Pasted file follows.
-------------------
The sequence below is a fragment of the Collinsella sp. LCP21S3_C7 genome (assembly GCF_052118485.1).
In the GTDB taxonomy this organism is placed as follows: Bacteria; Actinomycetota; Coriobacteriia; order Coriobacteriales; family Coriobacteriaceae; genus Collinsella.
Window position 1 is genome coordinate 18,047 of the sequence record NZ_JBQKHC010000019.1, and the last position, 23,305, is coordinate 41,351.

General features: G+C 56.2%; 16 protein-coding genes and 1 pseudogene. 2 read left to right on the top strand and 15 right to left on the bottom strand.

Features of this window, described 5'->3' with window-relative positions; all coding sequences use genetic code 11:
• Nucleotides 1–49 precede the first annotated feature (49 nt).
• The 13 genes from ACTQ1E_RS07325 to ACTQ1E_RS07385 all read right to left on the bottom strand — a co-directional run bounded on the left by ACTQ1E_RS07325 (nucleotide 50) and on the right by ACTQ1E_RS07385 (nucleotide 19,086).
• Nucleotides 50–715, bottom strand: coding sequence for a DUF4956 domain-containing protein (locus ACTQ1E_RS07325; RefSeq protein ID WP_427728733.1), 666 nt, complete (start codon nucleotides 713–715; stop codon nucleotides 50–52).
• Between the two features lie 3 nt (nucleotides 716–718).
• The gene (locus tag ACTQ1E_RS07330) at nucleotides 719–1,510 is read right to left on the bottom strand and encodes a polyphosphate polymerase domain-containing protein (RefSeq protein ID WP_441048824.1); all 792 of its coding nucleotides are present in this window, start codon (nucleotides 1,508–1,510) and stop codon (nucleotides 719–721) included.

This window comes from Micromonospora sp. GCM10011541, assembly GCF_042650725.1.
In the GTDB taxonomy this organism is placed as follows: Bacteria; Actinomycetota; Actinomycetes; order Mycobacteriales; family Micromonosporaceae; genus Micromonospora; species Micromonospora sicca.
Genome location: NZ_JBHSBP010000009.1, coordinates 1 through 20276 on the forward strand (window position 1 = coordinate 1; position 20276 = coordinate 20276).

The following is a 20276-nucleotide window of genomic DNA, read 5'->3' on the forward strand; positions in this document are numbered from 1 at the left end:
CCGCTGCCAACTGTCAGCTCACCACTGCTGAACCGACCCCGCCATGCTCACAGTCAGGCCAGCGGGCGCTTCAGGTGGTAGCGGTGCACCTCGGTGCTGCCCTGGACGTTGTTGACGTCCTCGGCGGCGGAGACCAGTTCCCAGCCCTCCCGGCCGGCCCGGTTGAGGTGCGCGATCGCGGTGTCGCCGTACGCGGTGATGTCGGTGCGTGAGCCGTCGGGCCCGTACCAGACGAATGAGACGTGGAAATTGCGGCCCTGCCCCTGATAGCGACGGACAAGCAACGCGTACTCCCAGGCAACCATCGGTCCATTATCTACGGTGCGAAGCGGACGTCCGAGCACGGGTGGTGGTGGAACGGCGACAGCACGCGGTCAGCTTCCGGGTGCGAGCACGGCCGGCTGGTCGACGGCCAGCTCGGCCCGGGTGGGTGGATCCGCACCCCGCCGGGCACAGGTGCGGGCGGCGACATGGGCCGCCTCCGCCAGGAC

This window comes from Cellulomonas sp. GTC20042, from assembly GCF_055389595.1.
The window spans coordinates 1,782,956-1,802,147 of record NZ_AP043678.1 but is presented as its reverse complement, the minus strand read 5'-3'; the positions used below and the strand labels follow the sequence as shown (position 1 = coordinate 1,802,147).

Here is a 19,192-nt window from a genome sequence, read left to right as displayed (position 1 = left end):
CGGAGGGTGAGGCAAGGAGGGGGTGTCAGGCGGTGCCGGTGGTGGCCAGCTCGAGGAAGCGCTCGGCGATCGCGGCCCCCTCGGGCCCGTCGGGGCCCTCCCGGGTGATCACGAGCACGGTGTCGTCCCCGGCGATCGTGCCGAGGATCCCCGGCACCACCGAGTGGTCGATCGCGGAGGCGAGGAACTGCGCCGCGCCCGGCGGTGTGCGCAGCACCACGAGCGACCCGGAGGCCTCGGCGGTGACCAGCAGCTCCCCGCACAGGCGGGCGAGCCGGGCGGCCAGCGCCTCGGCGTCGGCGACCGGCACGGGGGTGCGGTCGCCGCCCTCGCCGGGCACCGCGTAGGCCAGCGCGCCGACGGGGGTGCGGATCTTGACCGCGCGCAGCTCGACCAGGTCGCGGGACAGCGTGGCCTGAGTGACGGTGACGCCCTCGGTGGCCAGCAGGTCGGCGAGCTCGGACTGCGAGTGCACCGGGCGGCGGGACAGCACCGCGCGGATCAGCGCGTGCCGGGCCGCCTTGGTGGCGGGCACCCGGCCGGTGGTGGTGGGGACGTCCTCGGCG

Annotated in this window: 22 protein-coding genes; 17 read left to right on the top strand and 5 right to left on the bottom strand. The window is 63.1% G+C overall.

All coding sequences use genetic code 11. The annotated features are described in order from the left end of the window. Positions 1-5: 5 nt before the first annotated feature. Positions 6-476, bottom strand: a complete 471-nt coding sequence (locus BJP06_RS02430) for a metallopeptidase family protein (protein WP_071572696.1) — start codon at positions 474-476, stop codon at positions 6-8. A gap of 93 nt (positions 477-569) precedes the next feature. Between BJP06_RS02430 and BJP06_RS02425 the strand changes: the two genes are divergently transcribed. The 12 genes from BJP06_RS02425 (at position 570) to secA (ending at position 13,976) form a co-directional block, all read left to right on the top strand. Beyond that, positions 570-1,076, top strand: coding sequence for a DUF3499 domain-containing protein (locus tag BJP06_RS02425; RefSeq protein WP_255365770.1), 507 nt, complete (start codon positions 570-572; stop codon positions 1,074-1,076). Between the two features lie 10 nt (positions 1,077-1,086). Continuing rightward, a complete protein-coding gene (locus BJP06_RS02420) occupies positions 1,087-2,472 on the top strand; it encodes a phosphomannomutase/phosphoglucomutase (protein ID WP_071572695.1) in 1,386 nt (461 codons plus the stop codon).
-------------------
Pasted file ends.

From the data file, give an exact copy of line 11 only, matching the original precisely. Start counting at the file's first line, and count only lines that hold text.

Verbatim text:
This window comes from Micromonospora sp. GCM10011541, assembly GCF_042650725.1.